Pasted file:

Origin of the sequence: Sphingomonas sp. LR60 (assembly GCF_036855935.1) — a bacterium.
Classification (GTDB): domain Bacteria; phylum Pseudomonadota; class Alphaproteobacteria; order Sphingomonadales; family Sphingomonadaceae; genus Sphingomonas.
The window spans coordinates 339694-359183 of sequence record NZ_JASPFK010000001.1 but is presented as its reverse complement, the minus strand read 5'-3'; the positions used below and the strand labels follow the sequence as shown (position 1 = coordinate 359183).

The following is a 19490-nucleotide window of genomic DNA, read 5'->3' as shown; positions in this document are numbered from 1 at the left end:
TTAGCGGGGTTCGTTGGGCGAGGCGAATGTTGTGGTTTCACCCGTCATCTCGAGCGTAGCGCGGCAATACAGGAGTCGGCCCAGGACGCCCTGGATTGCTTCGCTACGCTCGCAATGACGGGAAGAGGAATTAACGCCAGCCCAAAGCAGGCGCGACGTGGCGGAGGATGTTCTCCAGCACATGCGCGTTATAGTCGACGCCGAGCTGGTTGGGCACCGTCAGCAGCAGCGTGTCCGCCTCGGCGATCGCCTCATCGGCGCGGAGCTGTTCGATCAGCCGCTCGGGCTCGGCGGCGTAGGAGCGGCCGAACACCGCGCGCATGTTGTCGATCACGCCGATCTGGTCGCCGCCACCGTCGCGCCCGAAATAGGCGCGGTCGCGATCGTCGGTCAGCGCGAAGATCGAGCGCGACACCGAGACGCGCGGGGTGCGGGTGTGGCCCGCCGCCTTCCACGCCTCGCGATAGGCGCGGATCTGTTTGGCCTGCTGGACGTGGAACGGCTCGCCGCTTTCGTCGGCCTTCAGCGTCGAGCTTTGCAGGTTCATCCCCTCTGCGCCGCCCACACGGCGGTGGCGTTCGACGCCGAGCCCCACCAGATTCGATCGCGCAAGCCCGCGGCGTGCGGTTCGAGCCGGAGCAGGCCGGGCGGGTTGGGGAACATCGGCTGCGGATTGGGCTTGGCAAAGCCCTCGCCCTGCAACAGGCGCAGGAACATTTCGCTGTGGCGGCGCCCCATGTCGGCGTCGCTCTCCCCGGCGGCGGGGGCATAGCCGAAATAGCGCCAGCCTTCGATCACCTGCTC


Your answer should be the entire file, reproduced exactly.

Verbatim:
Origin of the sequence: Sphingomonas sp. LR60 (assembly GCF_036855935.1) — a bacterium.
Classification (GTDB): domain Bacteria; phylum Pseudomonadota; class Alphaproteobacteria; order Sphingomonadales; family Sphingomonadaceae; genus Sphingomonas.
The window spans coordinates 339694-359183 of sequence record NZ_JASPFK010000001.1 but is presented as its reverse complement, the minus strand read 5'-3'; the positions used below and the strand labels follow the sequence as shown (position 1 = coordinate 359183).

The following is a 19490-nucleotide window of genomic DNA, read 5'->3' as shown; positions in this document are numbered from 1 at the left end:
TTAGCGGGGTTCGTTGGGCGAGGCGAATGTTGTGGTTTCACCCGTCATCTCGAGCGTAGCGCGGCAATACAGGAGTCGGCCCAGGACGCCCTGGATTGCTTCGCTACGCTCGCAATGACGGGAAGAGGAATTAACGCCAGCCCAAAGCAGGCGCGACGTGGCGGAGGATGTTCTCCAGCACATGCGCGTTATAGTCGACGCCGAGCTGGTTGGGCACCGTCAGCAGCAGCGTGTCCGCCTCGGCGATCGCCTCATCGGCGCGGAGCTGTTCGATCAGCCGCTCGGGCTCGGCGGCGTAGGAGCGGCCGAACACCGCGCGCATGTTGTCGATCACGCCGATCTGGTCGCCGCCACCGTCGCGCCCGAAATAGGCGCGGTCGCGATCGTCGGTCAGCGCGAAGATCGAGCGCGACACCGAGACGCGCGGGGTGCGGGTGTGGCCCGCCGCCTTCCACGCCTCGCGATAGGCGCGGATCTGTTTGGCCTGCTGGACGTGGAACGGCTCGCCGCTTTCGTCGGCCTTCAGCGTCGAGCTTTGCAGGTTCATCCCCTCTGCGCCGCCCACACGGCGGTGGCGTTCGACGCCGAGCCCCACCAGATTCGATCGCGCAAGCCCGCGGCGTGCGGTTCGAGCCGGAGCAGGCCGGGCGGGTTGGGGAACATCGGCTGCGGATTGGGCTTGGCAAAGCCCTCGCCCTGCAACAGGCGCAGGAACATTTCGCTGTGGCGGCGCCCCATGTCGGCGTCGCTCTCCCCGGCGGCGGGGGCATAGCCGAAATAGCGCCAGCCTTCGATCACCTGCTC